I have a lot, but one that I was given recently is to imagine the person you want to be and then ask yourself, what would that person do in this situation? When it comes to fitness though my soap box topic is always to train movement, not muscles.

Click here to learn more about Tyler and the other physical therapists at Therapydia Kona.

Basic Steps for Dance Injury Recovery and Enhancement

As a dancer, the summer is the perfect time to plan and prepare for the upcoming dance season. Since dancing is such a highly strenuous physical activity, it is crucial to ensure that your body is in peak condition for performance and injury prevention. While getting injured is never part of the plan, it is an unfortunate reality of such a demanding sport. Overuse injuries like plantar fasciitis, achilles tendinitis, patellofemoral pain syndrome, hip strains/sprains, and many other injuries of the lower extremity/back are common for dancers. Many dancers expect aches and pains to be a part of dancing but this is actually not the case. The discomfort you feel is your body telling you that something needs to change. Luckily, physical therapy can offer the needed edge to ward off these aches and pains, while preventing future injuries and even strengthening and refining your current skills.

Springing Back From Injury

After so much training, preparation, and effort, the last thing a dancer wants to hear is “you’re going to need to stop dancing.” Fortunately, our physical therapists can help you get back to dancing as quickly as possible while increasing body control and restoring strength. This means less pain and more dancing! Your physical therapist will also work to incorporate dancing into your recovery program, making it so time away from the dance floor is optimized to improve your abilities.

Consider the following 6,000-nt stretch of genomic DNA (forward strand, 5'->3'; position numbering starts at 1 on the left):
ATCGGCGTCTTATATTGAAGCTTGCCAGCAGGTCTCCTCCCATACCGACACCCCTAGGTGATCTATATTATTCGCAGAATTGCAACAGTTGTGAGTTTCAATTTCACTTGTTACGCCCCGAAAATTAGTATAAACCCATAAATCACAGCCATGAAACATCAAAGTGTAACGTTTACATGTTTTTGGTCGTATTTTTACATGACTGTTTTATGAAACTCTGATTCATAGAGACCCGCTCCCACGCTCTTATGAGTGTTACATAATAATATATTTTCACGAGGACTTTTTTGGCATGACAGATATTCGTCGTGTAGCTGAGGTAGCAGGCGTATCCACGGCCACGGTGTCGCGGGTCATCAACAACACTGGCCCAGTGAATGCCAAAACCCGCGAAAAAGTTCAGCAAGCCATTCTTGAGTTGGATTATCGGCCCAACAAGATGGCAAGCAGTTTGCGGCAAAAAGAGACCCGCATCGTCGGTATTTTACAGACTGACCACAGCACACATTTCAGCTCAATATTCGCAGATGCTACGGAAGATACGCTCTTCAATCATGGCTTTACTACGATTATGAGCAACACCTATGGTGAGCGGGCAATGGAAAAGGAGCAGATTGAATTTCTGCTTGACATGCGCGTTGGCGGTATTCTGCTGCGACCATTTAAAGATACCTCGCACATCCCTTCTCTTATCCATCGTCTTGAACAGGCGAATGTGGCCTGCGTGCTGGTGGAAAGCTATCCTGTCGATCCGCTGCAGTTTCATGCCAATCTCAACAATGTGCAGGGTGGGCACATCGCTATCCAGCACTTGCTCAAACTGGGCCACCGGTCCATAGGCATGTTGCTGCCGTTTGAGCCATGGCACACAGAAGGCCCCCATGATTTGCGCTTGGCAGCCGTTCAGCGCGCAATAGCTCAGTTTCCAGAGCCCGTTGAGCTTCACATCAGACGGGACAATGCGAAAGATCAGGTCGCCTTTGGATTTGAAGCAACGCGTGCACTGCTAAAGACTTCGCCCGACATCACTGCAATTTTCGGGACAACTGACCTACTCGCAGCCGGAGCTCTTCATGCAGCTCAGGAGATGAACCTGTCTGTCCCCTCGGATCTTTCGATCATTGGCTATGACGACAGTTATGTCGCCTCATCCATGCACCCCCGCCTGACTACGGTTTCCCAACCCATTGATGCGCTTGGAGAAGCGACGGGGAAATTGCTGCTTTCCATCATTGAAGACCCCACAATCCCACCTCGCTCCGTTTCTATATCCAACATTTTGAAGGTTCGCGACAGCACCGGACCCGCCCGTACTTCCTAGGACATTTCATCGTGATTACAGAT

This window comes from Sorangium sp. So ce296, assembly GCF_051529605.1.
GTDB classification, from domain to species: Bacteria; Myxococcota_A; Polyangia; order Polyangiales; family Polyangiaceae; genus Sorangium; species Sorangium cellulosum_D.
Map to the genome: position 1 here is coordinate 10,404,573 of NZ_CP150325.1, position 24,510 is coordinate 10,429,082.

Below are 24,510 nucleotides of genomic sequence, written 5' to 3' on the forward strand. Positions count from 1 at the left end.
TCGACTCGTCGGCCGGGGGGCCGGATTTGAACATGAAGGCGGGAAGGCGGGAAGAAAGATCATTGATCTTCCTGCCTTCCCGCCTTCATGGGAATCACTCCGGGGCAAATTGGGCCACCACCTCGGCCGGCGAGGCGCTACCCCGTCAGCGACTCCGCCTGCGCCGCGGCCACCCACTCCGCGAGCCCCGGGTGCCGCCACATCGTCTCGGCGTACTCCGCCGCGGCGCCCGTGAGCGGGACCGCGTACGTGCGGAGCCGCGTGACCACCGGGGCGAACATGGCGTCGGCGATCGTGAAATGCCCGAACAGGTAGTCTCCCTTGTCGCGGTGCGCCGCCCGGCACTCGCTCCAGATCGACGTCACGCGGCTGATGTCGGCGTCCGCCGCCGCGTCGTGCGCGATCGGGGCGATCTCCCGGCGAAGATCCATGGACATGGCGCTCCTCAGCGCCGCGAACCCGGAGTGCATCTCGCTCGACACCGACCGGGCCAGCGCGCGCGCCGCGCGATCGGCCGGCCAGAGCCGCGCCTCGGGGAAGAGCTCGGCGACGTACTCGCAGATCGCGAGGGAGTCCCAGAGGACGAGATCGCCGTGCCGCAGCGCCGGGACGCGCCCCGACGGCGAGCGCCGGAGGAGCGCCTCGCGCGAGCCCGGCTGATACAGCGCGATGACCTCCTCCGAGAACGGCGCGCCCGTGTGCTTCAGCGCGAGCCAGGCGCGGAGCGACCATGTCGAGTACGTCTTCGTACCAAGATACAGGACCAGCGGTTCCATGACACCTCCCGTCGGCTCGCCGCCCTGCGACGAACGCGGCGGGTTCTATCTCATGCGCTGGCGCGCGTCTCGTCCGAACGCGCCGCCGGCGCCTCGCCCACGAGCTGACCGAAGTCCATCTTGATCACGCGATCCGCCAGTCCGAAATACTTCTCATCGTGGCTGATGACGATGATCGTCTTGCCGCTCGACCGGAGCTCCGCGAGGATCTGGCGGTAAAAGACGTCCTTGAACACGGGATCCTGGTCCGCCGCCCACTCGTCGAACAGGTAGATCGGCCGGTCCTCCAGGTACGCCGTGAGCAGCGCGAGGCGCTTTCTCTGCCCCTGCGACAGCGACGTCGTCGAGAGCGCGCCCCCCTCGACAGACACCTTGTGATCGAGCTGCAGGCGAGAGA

While other pain relief solutions may offer a temporary fix, working with a physical therapist can enhance your body’s functions with the long-term in mind. Mixing exercises with an increased knowledge of your body can help you strengthen your skills, ensure that you’re moving properly, and most importantly, get you back to the activity you love doing.

Elevating Your Performance

Whether you’re seeking out ways to recover from an injury or just looking to refine your athletic prowess and become a stronger dancer, utilizing physical therapy to counteract injury will improve your body’s function in a way that is everlasting. Curious what’s involved in a Dancer Wellness Consultation?

When you first meet with a physical therapist, you’ll be taken through a dance-specific physical screening that allows for dynamic and static movement testing. Your physical therapist will evaluate flexibility, strength, body control, and observe technique to design a plan of care that is unique to your body and personal goals. They may evaluate control through: